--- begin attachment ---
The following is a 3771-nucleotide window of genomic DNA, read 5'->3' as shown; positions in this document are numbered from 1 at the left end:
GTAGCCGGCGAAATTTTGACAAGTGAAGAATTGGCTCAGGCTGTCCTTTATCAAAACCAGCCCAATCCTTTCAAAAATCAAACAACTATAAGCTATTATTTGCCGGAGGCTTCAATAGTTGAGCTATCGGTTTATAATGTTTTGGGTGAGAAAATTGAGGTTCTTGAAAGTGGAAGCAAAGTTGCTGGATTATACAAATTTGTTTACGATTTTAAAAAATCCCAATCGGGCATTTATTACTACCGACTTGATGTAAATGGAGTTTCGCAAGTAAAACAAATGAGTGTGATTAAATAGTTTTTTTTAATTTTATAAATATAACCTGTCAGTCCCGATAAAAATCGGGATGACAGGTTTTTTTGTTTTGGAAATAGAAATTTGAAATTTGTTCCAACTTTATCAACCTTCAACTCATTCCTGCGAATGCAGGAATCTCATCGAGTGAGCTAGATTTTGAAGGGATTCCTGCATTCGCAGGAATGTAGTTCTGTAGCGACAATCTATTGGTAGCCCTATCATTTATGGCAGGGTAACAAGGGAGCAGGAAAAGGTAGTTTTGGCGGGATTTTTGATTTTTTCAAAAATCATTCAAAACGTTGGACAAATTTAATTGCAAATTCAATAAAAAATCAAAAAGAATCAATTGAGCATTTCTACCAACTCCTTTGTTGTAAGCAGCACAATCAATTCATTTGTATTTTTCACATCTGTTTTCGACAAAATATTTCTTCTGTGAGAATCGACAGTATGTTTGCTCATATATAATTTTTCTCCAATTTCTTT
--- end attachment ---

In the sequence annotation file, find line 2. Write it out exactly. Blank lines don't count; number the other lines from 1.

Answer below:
GTAGCCGGCGAAATTTTGACAAGTGAAGAATTGGCTCAGGCTGTCCTTTATCAAAACCAGCCCAATCCTTTCAAAAATCAAACAACTATAAGCTATTATTTGCCGGAGGCTTCAATAGTTGAGCTATCGGTTTATAATGTTTTGGGTGAGAAAATTGAGGTTCTTGAAAGTGGAAGCAAAGTTGCTGGATTATACAAATTTGTTTACGATTTTAAAAAATCCCAATCGGGCATTTATTACTACCGACTTGATGTAAATGGAGTTTCGCAAGTAAAACAAATGAGTGTGATTAAATAGTTTTTTTTAATTTTATAAATATAACCTGTCAGTCCCGATAAAAATCGGGATGACAGGTTTTTTTGTTTTGGAAATAGAAATTTGAAATTTGTTCCAACTTTATCAACCTTCAACTCATTCCTGCGAATGCAGGAATCTCATCGAGTGAGCTAGATTTTGAAGGGATTCCTGCATTCGCAGGAATGTAGTTCTGTAGCGACAATCTATTGGTAGCCCTATCATTTATGGCAGGGTAACAAGGGAGCAGGAAAAGGTAGTTTTGGCGGGATTTTTGATTTTTTCAAAAATCATTCAAAACGTTGGACAAATTTAATTGCAAATTCAATAAAAAATCAAAAAGAATCAATTGAGCATTTCTACCAACTCCTTTGTTGTAAGCAGCACAATCAATTCATTTGTATTTTTCACATCTGTTTTCGACAAAATATTTCTTCTGTGAGAATCGACAGTATGTTTGCTCATATATAATTTTTCTCCAATTTCTTT